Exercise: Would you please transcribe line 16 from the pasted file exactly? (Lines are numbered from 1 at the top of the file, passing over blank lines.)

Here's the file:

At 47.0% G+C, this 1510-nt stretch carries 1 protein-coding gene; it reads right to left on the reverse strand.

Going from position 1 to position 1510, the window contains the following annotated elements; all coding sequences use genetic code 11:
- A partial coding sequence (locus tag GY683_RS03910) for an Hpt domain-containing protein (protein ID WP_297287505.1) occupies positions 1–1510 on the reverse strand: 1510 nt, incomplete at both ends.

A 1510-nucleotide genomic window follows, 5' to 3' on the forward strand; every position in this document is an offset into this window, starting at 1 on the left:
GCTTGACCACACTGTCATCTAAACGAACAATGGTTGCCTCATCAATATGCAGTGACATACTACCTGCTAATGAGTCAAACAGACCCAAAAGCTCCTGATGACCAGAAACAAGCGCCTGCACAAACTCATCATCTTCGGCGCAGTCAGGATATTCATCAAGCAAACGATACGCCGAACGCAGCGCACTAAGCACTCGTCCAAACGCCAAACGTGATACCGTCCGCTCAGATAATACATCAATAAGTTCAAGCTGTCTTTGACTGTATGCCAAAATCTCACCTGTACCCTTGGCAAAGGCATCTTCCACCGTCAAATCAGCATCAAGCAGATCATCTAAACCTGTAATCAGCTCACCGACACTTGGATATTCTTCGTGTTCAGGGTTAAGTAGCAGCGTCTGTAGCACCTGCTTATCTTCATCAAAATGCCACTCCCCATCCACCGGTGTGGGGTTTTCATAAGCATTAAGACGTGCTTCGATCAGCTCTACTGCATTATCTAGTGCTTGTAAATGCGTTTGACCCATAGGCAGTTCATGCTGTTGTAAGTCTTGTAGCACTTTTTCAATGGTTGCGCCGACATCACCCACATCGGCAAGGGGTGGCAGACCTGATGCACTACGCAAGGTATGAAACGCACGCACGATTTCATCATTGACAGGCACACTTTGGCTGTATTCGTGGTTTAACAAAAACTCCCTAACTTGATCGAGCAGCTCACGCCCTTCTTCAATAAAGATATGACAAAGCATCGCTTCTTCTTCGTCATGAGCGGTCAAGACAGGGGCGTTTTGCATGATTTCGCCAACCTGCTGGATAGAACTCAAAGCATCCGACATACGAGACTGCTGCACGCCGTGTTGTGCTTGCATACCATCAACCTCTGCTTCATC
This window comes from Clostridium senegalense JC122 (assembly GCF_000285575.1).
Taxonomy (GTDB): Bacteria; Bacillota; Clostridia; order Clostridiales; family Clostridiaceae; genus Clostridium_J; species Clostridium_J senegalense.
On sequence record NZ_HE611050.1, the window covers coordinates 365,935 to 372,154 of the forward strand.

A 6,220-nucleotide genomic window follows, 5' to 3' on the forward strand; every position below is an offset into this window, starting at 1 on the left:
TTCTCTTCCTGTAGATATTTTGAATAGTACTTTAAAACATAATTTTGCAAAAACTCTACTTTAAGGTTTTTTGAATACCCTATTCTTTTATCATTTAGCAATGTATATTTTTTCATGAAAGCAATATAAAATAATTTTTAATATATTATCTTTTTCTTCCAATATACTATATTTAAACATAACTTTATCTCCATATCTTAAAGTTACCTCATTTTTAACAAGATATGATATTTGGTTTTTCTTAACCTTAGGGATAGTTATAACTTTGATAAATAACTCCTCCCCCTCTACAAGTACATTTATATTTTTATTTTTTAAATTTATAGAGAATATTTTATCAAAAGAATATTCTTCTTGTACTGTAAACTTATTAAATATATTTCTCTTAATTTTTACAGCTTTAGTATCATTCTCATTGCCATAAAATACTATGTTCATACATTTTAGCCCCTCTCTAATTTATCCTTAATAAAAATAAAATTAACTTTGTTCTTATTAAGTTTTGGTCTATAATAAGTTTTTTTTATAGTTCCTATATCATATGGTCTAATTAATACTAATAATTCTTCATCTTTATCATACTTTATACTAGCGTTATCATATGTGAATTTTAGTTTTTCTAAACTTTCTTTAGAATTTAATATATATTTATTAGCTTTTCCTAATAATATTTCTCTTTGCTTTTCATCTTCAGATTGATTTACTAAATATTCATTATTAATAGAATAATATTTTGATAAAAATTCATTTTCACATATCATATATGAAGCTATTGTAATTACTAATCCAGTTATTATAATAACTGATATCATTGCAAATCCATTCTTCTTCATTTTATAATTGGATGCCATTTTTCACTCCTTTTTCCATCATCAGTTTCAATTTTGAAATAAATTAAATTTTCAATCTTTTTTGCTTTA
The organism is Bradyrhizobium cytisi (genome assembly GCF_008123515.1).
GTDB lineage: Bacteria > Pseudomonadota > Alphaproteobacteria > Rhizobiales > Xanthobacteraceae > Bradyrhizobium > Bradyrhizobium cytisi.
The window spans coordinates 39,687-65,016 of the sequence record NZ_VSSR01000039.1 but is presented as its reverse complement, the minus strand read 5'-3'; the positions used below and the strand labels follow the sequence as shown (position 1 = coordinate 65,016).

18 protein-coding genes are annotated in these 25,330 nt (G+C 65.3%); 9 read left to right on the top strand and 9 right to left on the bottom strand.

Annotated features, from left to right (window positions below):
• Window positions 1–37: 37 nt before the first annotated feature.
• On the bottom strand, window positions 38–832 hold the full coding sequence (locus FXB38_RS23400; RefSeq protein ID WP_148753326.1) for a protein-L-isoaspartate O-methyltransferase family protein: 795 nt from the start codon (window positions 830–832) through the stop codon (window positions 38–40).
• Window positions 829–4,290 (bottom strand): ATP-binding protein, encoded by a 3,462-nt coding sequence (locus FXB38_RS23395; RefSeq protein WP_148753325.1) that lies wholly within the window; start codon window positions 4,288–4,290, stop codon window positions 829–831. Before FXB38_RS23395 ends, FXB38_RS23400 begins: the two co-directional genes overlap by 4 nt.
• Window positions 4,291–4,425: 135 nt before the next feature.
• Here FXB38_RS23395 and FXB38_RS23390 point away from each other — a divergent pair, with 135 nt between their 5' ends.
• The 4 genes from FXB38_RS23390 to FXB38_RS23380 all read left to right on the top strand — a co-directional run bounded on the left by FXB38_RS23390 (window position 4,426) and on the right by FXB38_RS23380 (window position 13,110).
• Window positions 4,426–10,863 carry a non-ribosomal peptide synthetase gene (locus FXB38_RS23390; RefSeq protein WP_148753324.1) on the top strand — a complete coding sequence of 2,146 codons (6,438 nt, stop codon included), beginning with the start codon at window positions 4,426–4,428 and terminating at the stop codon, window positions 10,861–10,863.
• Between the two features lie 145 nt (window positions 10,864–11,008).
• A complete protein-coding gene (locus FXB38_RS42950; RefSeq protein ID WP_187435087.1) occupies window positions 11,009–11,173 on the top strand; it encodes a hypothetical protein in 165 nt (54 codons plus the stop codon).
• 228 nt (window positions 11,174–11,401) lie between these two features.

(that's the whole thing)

• Window positions 1–37: 37 nt before the first annotated feature.